More particularly, the "local" noise degeneration loop 52 also provides linear modulation capability. With the feedthrough nulling loop 19, a control signal on output 38 (FIG. 1) produces a vector signal which linearly adjusts the transmit signal sample on line 36 to provide feedthrough null cancellation signal on line 26 to the directional coupler 20, as described. The feedthrough nulling loop 19 close out frequency (i.e., frequency at which the open loop gain equals 0 db), is normally set at a low frequency, <30 Hz, for example. The necessity to deliver the feedthrough null replica signal (the signal on line 26) to the coupler 20 via the optical uplink laser transmitter 42 adds the complication that the uplink laser 70 (FIG. 2), itself, is a source of noise. A representative Nd:YAG uplink laser has a noise level of -127 dBc/Hz at 100 Hz. The noise requirement on the optical uplink transmitter 42 is significantly more severe than the noise on the downlink laser 29 because the uplinked signal to noise is driven by the direct feedthrough level, and not by the residue signal after the feedthrough nulling summation at the directional coupler 20. The result of higher signal to noise (S/N) on the uplink laser 70 is that the uplink laser 70 noise must be nearly 30 dB better than the noise on the downlink laser 29.

To achieve this improved noise performance, the "local" noise degeneration loop 52 (FIG. 1) is closed around the "local" uplink laser 70, i.e., here at receiver station 18. The noise degeneration loop 52 also provides a means to linearly modulate the uplink signal 44 with the feedthrough null control signal on output 38. A portion of the optical uplink signal 44 is recovered locally (i.e., here at the receiver station 18) by detector 54 and compared with the signal from the transmitter, i.e., the signal on line 36, in quadrature synchronization demodulator, or mixer 58. The output 60 is the difference between the transmit sample on line 36 and the signal locally recovered by "local" detector 54 from the "local" uplink laser 42. The quadrature demodulated signal on output 60 is summed in summing network 62 with the feedthrough nulling control signal on output 38 and the resulting residue, on output 64, is applied to loop integrators, F(s), 108, 110 (FIG. 2), where s is the Laplace operator. The "local" noise degeneration loop 52 feedback causes a loop response which is equal to but opposite in polarity to the feedthrough null control loop 19. The noise degeneration loop 52 is closed through the variable gain-phase shifter 34, as shown in FIG. 2. Here, the close-out frequency of the noise degeneration loop 52 is 2 MHz to assure significant noise degeneration over a representative 100 KHz information bandwidth of the rf transmitted waveform. Because the feedthrough null loop 19 has a 30 Hz loop bandwidth, the 2 MHz bandwidth of the noise degeneration loop 52 is essentially transparent to the 30 Hz bandwidth of the feedthrough nulling loop 19.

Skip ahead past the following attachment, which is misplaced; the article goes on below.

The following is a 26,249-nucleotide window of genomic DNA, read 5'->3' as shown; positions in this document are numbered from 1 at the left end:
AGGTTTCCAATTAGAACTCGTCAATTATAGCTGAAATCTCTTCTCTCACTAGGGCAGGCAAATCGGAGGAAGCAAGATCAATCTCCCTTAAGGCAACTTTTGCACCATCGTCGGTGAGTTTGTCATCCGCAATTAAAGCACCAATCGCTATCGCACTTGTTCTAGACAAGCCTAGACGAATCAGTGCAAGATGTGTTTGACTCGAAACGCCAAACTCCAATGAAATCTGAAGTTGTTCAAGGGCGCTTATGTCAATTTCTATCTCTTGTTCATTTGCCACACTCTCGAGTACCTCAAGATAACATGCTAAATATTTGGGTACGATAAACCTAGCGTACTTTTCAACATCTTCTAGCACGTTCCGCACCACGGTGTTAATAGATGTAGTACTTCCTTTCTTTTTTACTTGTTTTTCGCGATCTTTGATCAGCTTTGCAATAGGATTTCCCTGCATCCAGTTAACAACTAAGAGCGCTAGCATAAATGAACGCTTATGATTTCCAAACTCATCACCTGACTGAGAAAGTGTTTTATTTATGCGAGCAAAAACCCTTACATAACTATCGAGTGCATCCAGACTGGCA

As noted, the optical uplink signal 44 is detected by two independent photo-detectors, 54, 72 (FIG. 2); the "remote" detector 72, and the "local" detector 54, here at the receiver station 36. With such arrangement, the S/N of the modulated uplink laser 70 noise matches errors generally not greater than -30 dB. Thus, because the "local" uplink laser 70 noise is detected, and tracked, by the "local", higher bandwidth noise degeneration loop 52, and the "local" and "remote" detectors 54, 72, respectively, are matched by the action of the feedthrough nulling loop 19, the noise generated by the uplink laser 70 is degenerated at the "remote" detector 72. The receiver station 18; i.e., "local", high bandwidth noise degeneration loop 52, acts to degenerate the "local" uplink laser 42 noise and to linearly modulate the "local" uplink laser 42 with the feedthrough null signal. Thus, if the "local" and "remote" detectors 54, 72 are matched, and the noise is degenerated at the "local" detector 54, then it is also degenerated at the "remote" detector 72.

Referring now to FIG. 3, a radar system 10 is shown. Here, the variable gain-phase shifter 34, uplink transmitter 42, detector 54, mixer section 58 and combining network, described in FIGS. 1 and 2 are located at transmitter station 12', as shown, while the downlink laser 29 and downlink receiver 32 are located at the receiver station 18', as shown. It is first noted the here, as if FIG. 1, the "remote" antenna station is located "remote" from the receiver station 18'; however, here the noise degeneration loop 52 is disposed at the "local" transmitter 12', as shown.

Other embodiments are within the spirit and scope of the appended claims.

Patent Citations
Cited PatentFiling datePublication dateApplicantTitle
US3021521 *Nov 30, 1955Feb 13, 1962Raytheon CoFeed-through nulling systems
Referenced by
Citing PatentFiling datePublication dateApplicantTitle
US6906659Dec 19, 2003Jun 14, 2005Tom RamstackSystem for administering a restricted flight zone using radar and lasers
US7778154 *Mar 25, 2008Aug 17, 2010Freescale Semiconductor, Inc.Techniques for reducing interference in a communication system
Classifications
U.S. Classification342/175, 342/198
International ClassificationG01S13/02, G01S13/32, G01S7/00, G01S7/03, G01S13/00, G01S7/285
Cooperative ClassificationG01S13/003, G01S7/003, G01S7/038
European ClassificationG01S7/03D, G01S7/00R, G01S13/00B